"Mr. Clinton, the Cat"



“Mr. Clinton the Cat”, computer repairman Louis Rossmann’s companion, has to be one of the most charismatic pets on YouTube.  (He has several videos of Clinton, this one is typical.) 

Rossmann has three cats, one of whom was a stray who simply appeared one morning at his brownstone doorstep.

Clinton will jump in Rossmann’s lap during videos, or try to play with the mike when Rossmann is about to make a video.

He also can open catfood treats when Rossmann is out.  There are many videos of Clinton.

Clinton is very talkative.  Cats typically have a set of sounds that they relate to the owner.  A talkative cat may want to maintain dominance over the other cats in commanding his human.

See mention of Rossmann’s business in NYC on Oct. 28, 2020, IT Jobs blog.

I know of one person who got Covid as a grad student, and when he returned home from the infirmary, his female cat would not let him out of her sight.  She knew something had happened and would not let him leave the house. Females may believe they should be “motherly” and seem to understand that human kids take much longer to grow up than they do.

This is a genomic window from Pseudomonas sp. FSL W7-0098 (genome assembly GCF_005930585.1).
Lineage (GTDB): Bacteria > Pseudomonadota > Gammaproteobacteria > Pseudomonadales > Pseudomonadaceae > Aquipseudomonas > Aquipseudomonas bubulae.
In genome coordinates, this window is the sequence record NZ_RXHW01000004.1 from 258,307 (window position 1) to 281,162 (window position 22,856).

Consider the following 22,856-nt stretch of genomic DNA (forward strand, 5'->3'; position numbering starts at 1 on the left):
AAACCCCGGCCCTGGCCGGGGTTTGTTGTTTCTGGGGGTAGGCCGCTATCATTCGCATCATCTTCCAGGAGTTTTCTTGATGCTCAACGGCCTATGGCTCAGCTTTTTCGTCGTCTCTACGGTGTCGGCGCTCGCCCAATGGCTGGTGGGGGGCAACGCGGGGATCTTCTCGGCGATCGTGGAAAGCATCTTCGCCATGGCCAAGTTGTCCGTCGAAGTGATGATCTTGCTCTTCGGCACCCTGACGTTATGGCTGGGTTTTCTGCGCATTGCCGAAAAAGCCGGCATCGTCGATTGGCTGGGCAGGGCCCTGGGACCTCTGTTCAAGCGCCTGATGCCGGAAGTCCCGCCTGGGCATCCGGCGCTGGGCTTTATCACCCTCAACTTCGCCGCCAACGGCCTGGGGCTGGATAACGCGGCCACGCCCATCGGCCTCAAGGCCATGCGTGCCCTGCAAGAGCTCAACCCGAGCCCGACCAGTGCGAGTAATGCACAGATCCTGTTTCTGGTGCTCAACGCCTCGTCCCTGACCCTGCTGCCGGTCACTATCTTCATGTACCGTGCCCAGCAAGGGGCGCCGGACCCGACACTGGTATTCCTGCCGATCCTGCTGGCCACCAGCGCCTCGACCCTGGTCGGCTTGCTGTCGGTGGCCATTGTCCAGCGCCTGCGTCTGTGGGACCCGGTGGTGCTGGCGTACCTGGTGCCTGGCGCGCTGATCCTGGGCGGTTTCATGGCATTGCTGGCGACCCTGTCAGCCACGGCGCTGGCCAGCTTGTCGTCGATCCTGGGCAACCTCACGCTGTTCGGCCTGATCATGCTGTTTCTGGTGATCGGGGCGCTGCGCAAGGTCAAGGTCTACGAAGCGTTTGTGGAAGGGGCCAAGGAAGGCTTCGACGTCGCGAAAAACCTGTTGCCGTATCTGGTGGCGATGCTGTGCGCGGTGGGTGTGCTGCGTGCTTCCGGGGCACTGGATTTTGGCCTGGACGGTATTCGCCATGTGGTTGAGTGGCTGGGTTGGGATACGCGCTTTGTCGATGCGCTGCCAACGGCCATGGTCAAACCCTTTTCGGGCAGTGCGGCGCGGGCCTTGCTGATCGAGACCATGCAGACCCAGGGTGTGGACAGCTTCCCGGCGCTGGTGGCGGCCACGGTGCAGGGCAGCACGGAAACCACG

Picture: Wikipedia embed, cat kneading its owner, click for attribution 

Saturday, November 14, 2020

"Until There Was Nothing": the Earth approaches a rogue black hole from space

BlackHole Lensing


Paul Trillo presents the short film “Until There Was Nothing”, on the DUST channel (Aug 2020), 5 min.

The Earth approaches a black hole, and objects on the ground (buildings and mountains and sand dunes) are spaghettified.  It is as if gravity itself failed.